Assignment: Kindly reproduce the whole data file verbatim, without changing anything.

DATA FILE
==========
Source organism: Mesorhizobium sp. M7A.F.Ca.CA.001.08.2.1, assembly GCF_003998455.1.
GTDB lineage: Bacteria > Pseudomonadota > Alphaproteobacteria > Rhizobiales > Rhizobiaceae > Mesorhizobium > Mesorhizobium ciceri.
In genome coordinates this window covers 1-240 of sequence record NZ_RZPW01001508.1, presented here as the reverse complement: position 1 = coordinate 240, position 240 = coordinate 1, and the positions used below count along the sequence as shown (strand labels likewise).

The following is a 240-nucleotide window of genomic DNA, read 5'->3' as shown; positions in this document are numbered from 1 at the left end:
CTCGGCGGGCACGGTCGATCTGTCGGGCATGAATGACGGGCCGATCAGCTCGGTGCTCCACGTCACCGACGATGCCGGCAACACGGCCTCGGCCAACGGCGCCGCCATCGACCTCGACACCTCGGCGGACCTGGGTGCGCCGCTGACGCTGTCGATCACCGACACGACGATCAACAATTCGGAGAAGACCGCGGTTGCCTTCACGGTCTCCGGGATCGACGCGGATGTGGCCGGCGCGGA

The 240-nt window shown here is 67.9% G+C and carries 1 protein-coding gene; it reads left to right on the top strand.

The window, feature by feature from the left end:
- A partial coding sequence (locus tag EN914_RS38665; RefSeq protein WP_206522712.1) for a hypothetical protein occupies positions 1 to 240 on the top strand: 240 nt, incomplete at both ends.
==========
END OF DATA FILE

Source organism: Mesorhizobium sp. M7A.F.Ca.CA.001.08.2.1, assembly GCF_003998455.1.
GTDB lineage: Bacteria > Pseudomonadota > Alphaproteobacteria > Rhizobiales > Rhizobiaceae > Mesorhizobium > Mesorhizobium ciceri.
In genome coordinates this window covers 1-240 of sequence record NZ_RZPW01001508.1, presented here as the reverse complement: position 1 = coordinate 240, position 240 = coordinate 1, and the positions used below count along the sequence as shown (strand labels likewise).

The following is a 240-nucleotide window of genomic DNA, read 5'->3' as shown; positions in this document are numbered from 1 at the left end:
CTCGGCGGGCACGGTCGATCTGTCGGGCATGAATGACGGGCCGATCAGCTCGGTGCTCCACGTCACCGACGATGCCGGCAACACGGCCTCGGCCAACGGCGCCGCCATCGACCTCGACACCTCGGCGGACCTGGGTGCGCCGCTGACGCTGTCGATCACCGACACGACGATCAACAATTCGGAGAAGACCGCGGTTGCCTTCACGGTCTCCGGGATCGACGCGGATGTGGCCGGCGCGGA

The 240-nt window shown here is 67.9% G+C and carries 1 protein-coding gene; it reads left to right on the top strand.

The window, feature by feature from the left end:
- A partial coding sequence (locus tag EN914_RS38665; RefSeq protein WP_206522712.1) for a hypothetical protein occupies positions 1 to 240 on the top strand: 240 nt, incomplete at both ends.